Monday, May 28, 2007

BE to CD - The first mile (Contd.)

‘Wanted copywriter.’

To understand my excitement on seeing these words in 6-point Times New Roman, I must take you back a few months. After being injured in an accident, I’d been laid up (no orgasmic connotations intended) for some months. To kill time, I started writing songs, and putting them to 3 chord tunes. Nothing terribly original. Just rhyming lines about lost love and the rock ‘n’ roll way of life. Trying to be the 6-string toting cowboy from Bangalore.

Once back on my feet, I headed straight for a studio and a recording. I even went as far as calling my effort an album. And if that wasn’t enough I made 200 copies and sold them at 50 rupees a piece. To help me on my way, I had a shark breathing up my pants for the 10K loan he’d given me at 15% a month.

Now sloppy as the recording was, the music wasn’t received badly. Between me and a partner in rhyme, we managed to palm off most of the 200 at our respective colleges. To ease my guilt, I explained to every one of my buyers that the album wasn’t worth the money they were paying. But they were sure I was a budding star. (Blooming idiot I thought was closer home.)

Some even asked me to autograph their copies. Certainly Ma’am. Though I can’t say I wouldn’t have responded with greater enthusiasm if it were a bared bosom and a permanent marker I was offered. I’d watched enough music videos to know that was a possibility, however remote. ☺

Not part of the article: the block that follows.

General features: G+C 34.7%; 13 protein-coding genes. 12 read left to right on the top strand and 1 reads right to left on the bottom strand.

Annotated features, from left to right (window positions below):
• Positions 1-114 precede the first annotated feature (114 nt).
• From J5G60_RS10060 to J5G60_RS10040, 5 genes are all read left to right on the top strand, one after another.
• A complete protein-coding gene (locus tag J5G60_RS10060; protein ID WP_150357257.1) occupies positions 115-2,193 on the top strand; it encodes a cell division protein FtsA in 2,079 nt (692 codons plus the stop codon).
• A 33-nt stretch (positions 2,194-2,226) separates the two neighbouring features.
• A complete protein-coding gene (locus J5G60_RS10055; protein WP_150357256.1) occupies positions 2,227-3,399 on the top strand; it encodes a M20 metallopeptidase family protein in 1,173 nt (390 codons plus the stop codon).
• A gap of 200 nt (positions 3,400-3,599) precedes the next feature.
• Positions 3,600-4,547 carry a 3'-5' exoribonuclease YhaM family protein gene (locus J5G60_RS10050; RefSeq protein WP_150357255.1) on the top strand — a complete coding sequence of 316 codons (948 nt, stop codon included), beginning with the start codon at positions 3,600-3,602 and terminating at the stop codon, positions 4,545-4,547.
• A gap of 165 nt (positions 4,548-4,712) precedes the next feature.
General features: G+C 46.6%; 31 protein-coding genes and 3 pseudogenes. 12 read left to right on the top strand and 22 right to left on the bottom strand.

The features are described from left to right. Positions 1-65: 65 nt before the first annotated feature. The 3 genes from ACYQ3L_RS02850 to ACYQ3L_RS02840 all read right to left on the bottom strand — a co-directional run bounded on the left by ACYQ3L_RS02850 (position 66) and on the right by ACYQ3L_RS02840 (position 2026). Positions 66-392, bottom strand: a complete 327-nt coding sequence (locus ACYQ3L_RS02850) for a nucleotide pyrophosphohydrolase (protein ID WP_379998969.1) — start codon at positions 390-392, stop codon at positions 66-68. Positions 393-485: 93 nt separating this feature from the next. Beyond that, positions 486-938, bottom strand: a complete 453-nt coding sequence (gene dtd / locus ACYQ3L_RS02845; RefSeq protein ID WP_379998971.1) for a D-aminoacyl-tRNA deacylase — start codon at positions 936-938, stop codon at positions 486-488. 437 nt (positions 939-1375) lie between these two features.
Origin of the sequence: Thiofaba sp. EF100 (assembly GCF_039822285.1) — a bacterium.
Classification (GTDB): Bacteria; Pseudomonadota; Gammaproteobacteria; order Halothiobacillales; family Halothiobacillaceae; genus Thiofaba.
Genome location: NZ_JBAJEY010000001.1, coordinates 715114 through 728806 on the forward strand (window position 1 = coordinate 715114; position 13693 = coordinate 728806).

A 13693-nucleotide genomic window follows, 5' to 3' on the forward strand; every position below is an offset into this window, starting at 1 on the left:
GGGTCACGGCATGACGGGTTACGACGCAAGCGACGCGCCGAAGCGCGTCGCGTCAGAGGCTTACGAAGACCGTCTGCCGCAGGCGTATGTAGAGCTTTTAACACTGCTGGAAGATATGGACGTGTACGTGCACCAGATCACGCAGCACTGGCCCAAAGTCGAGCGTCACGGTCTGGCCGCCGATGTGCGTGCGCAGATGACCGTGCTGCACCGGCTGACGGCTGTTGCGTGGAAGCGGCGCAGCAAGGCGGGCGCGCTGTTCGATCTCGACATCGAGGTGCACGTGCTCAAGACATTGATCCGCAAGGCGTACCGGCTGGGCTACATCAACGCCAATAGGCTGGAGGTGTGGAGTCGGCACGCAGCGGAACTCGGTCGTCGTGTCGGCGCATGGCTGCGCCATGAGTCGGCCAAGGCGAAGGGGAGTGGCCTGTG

Encouraged by the confidence of my mates and helped along by fantasies of permanent markers, I began to think I could cut it as a musician. I decided to start with jingles. A friend who I discussed my career plan with gave me directions. To an ad agency on Church Street in Bangalore. Lintas he said, offering to take me there. Kind fellow. So off we went on a Saturday afternoon.

The reception area was deserted. So we stood around clearing our throats. Minutes passed, and then a head popped out. And then another.


“Do-Re-Me-Can-Ai-Com-Po-Se-Yo-Ur-Jingles”, I went. Not in so many words. But that was the gist. They got the drift, but to make sure, I also offered to write the lines. At no extra cost. Introducing, Value Added Services, from Manoj Jacob and Partners. Notes for notes and lines for free.

“Buddy”, said a red-eyed bloke. “You’ll be taking away our jobs if you do that.”

Much as I wanted to admit that I quite welcomed that situation, I held my tongue. And instead enquired about the nature of their work.

“Copywriter”, he went on. “We write ads.” (Incidentally, the bloke is now a much respected adman whose latest script is a much talked about romance of cradle snatching proportions.)

Enlightened I stepped out of Lintas, Church Street, Bangalore. With the light shining bright on a new career plan.

“Copywriter wanted?”

Friday, May 25, 2007

BE to CD - The first mile

Soon after college, I figured I had to find a way to earn a living. Especially since I came out empty handed. My first job was as a salesman. Selling UPS. Don't remember the brand, but the long hours on the road on a scooter are still quite clear. Door to door I went, politely inquiring about their need for back-up power. Some doors opened, some didn't, some politely closed and others slammed. At the end of the month I got a cheque for 1500 rupees. It wasn't anything to write home about, but at least I wasn't asking Dad to write me a cheque. 1500 covered my monthly expenses - the odd mug of beer, an Eagles audio tape, a book.

This was December 1995, and I was 22.

Three months later I resigned, when I was offered an assignment as a songwriter for an album. The studio at which I had recorded some songs I wrote, recommended me. 300 rupees per song was the deal. I didn't complain. I was writing and being paid for it. That was a start.